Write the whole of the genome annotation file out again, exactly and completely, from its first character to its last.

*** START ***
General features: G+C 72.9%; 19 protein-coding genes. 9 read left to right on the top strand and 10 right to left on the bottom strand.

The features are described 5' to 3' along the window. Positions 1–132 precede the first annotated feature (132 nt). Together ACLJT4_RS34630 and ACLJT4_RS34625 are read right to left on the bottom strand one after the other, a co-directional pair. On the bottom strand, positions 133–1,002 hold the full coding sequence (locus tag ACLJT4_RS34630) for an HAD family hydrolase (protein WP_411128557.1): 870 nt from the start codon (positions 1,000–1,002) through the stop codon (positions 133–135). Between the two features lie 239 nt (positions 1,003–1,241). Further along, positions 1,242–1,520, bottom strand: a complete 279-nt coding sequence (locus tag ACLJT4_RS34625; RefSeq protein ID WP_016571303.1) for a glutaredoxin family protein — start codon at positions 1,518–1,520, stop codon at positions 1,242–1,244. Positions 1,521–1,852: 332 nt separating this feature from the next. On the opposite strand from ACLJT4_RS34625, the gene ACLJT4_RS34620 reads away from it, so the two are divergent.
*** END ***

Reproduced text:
General features: G+C 72.9%; 19 protein-coding genes. 9 read left to right on the top strand and 10 right to left on the bottom strand.

The features are described 5' to 3' along the window. Positions 1–132 precede the first annotated feature (132 nt). Together ACLJT4_RS34630 and ACLJT4_RS34625 are read right to left on the bottom strand one after the other, a co-directional pair. On the bottom strand, positions 133–1,002 hold the full coding sequence (locus tag ACLJT4_RS34630) for an HAD family hydrolase (protein WP_411128557.1): 870 nt from the start codon (positions 1,000–1,002) through the stop codon (positions 133–135). Between the two features lie 239 nt (positions 1,003–1,241). Further along, positions 1,242–1,520, bottom strand: a complete 279-nt coding sequence (locus tag ACLJT4_RS34625; RefSeq protein ID WP_016571303.1) for a glutaredoxin family protein — start codon at positions 1,518–1,520, stop codon at positions 1,242–1,244. Positions 1,521–1,852: 332 nt separating this feature from the next. On the opposite strand from ACLJT4_RS34625, the gene ACLJT4_RS34620 reads away from it, so the two are divergent.